• The use of visuals in the church was foreshadowed when TV became a household item.
  • The multi-site church was foreshadowed when churches begin to add two and three services and experimented with video overflow rooms.
  • Missional communities were foreshadowed in the emphasis on small groups that met in homes.
  • Executive pastors were foreshadowed when the use of words out of the corporate world began to be used by church leaders.
  • The eventual dominance of the Southern Hemisphere is foreshadowed in the rapid rise of Christianity there.
  • The near-term elimination of many life-threatening illnesses is foreshadowed in the Human Genome Project.
  • The virtual elimination of fossil fuel is foreshadowed in emerging solar experiments, which will lead to the closing of many churches in states like Texas and North Dakota.
  • The return of the home visit by a physician is foreshadowed in the emerging digital connection between physician and patient.
  • The eventual discovery of life on another planet is foreshadowed by the upcoming trip to Mars and will challenge the existence of God as we know it.
  • The disappearance of the institution of Christianity as we know it is foreshadowed by the rise of secularism and missional communities that deny the worth of the institution.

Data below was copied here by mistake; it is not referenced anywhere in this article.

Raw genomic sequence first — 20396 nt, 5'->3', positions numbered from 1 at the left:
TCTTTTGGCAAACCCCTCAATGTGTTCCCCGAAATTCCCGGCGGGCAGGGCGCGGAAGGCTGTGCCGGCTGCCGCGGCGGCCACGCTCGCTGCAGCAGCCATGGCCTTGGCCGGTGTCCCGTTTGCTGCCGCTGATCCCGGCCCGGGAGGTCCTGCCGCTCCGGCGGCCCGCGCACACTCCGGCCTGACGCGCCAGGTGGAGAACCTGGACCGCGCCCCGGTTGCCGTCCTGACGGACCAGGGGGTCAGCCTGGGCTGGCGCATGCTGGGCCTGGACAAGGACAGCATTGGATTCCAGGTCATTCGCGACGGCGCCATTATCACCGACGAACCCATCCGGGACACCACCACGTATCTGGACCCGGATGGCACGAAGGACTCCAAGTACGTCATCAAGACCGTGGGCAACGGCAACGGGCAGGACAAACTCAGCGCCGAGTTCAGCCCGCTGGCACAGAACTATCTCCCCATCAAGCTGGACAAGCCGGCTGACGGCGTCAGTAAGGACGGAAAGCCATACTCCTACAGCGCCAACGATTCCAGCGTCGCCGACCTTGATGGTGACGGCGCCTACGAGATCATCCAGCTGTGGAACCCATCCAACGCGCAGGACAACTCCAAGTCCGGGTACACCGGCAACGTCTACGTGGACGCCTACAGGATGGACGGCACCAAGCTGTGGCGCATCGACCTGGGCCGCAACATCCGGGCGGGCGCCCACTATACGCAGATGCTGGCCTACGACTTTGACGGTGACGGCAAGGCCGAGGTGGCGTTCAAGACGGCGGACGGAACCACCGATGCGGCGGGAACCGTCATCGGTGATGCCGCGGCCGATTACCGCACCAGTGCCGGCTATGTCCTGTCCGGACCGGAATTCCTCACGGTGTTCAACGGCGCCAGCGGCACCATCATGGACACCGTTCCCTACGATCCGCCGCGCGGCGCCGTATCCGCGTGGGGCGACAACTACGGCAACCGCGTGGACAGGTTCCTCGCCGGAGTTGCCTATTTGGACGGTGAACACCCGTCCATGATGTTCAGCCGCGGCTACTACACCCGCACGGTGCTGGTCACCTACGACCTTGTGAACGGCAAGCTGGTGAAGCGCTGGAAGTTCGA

• The disappearance of most denominations is foreshadowed in two things: their continual decline in numbers and their degenerating morals.
  • A decline in college and graduate students is foreshadowed in the high cost and low payback of tuition costs.
  • The decline in the need for human labor is foreshadowed in the emerging world of robots.
  • The ability of nations to feed their people is foreshadowed in the rise of genetically modified organisms/food.
  • The inability to carry on a conversation is foreshadowed in the pervasive presence of cell phones.
  • The decline in conservative Christianity is foreshadowed in the anti-institutional sentiment of our time, the rise of liberalism, and the secular nature of our present world.
  • Credit will undergo a major change as foreshadowed in the increasing cyber attacks on credit cards.
  • The disappearance of stockbrokers on the NYSE trading floor is foreshadowed in the rise of automated trading based on elaborate algorithms.

All in all, the rest of the twenty-first century looks to be one in which more change will occur than in all the rest of history combined. I pray the Church is up to the challenge. It hasn’t been in the past. Where will your church be when it has to reposition itself to reach this emerging world?

I write more extensively about this epoch change in the first chapter of my new book, Turning Dreams into Reality.

Question: What are your predictions about the church and the future? Leave your thoughts in the Comments section below.